By Chris Lane
By Jeff Balke
By Aaron Reiss
By Angelica Leicht
By Dianna Wray
By Aaron Reiss
By Camilo Smith
By Craig Malisow
You can bet Rockets owner Les Alexander would have rather been just about anywhere but Houston last weekend, facing off in the court-ordered mediation of a lawsuit accusing him of breaking an arena referendum promise to minorities. The litigation also has put two state legislators in uncomfortable positions.
As previously detailed by The Insider (see "Rocket Rodney," March 6 and "Rockets Court Date," April 10), Alexander signed an agreement in 2000 pledging that minority, women and disadvantaged business enterprises would receive at least 30 percent of revenues in the construction and operation of the new basketball arena. In exchange, leaders of the NAACP, the Urban League and the Baptist Ministers Association, among others, pledged their support for the ballot measure approving the construction of the Rockets' new home.
After the franchise insisted on keeping the arena's food vending outlets, minority leaders protested they were getting shortchanged. Former city attorney Benjamin Hall filed a floridly worded lawsuit on their behalf in state court.
One particularly pungent passage declares that "Alexander, apparently recognizing the highly questionable nature of his economic apartheid approach in the new Arena, has found two minority leaders to panhandle his ridiculous approach. Alexander's 'servants-only-proposal' for minorities, spoken from the lips of these respected community leaders, is no more convincing than out of Alexander's own mouth."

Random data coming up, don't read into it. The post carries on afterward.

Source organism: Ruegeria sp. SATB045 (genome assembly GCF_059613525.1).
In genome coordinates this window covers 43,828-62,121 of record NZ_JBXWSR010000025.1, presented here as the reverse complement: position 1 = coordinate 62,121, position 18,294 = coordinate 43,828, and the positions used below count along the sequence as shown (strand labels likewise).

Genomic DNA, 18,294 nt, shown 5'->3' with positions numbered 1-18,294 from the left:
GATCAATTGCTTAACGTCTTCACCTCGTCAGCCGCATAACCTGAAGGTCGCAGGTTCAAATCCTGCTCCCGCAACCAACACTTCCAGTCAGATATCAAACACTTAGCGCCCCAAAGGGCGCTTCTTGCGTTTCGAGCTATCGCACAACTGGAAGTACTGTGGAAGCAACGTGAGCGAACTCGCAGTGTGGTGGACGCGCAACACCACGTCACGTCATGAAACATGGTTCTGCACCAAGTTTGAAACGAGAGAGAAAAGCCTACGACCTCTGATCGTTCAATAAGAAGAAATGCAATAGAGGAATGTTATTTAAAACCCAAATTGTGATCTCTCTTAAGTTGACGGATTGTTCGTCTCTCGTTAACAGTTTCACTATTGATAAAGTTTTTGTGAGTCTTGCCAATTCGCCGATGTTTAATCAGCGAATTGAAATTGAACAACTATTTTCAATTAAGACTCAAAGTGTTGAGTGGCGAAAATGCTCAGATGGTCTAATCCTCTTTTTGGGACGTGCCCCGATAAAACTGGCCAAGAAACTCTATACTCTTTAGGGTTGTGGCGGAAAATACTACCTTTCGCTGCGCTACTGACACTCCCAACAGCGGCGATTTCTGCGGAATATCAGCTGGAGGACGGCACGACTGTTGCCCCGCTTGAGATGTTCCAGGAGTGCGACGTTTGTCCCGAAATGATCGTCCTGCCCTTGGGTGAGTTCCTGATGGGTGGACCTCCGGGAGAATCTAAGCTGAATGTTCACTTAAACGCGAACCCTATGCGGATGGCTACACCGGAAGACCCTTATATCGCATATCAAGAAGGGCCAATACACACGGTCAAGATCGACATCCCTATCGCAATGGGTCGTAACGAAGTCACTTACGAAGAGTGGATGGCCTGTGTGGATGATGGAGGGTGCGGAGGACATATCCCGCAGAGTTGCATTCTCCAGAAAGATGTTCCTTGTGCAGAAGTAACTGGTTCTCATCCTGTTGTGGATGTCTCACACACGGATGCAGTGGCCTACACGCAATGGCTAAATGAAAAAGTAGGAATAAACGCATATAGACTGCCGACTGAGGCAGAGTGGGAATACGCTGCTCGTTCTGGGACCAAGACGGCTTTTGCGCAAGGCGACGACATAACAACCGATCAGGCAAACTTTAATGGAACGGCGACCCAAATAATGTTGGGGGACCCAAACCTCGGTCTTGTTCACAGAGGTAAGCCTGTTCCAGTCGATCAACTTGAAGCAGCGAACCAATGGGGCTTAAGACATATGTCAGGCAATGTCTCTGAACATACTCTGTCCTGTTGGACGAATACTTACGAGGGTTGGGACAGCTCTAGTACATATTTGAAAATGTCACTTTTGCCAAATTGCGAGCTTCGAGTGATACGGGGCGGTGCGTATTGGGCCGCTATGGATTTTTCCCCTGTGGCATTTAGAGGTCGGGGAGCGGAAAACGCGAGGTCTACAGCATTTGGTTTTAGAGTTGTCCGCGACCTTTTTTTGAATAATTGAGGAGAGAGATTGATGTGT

He was referring to state Senator Rodney Ellis and Sylvester Turner, the state representative and Houston mayoral candidate, respectively. Turner's law firm represents the team, and he has played a limited role as Alexander's attorney in the dispute.
"I do not have a business interest in any of this," says Turner. "The Rockets asked me to step in once there was some discussion, to see if I could help facilitate this whole deal."
Turner says he's met with a few people and attended a few meetings. He's tied up in Austin for the next 30 days as a key arbiter of state budget appropriations and says, "whether I will become more involved will depend pretty much on my schedule."
The lawsuit puts Turner in an awkward position, since some of his key mayoral supporters are among those suing the Rockets. Turner hopes they'll understand he's just making a living.
"I've been an elected official since 1989, and I've represented people on the plaintiff as well as the defense side. If not, I couldn't eat."
He says he doesn't believe anyone will have a problem with him representing the Rockets "as long as my cards are up front and I'm not trying to advance my personal interest at the expense of their legitimate interest."
Ellis, a paid consultant for the Rockets, oversees the minority hiring component of the arena deal. He has also been mentioned as a possible minority participant in the stadium operations.
Billy Burge, chair of the Harris County-Houston Sports Authority, says the Rockets' hiring of two of the most prominent minority politicians in the city creates the appearance of trying to purchase influence.
At press time, mediation talks were continuing between the Rockets, including Alexander, and the signatories to the arena pact. Asked whether he was seeking an amicable settlement for his clients, attorney Hall chuckled.
"I'm a warrior. People don't hire me for peace. They hire me for killing."
Perhaps he should try out for that court-enforcer role that the team so desperately needs filled next season. -- Tim Fleck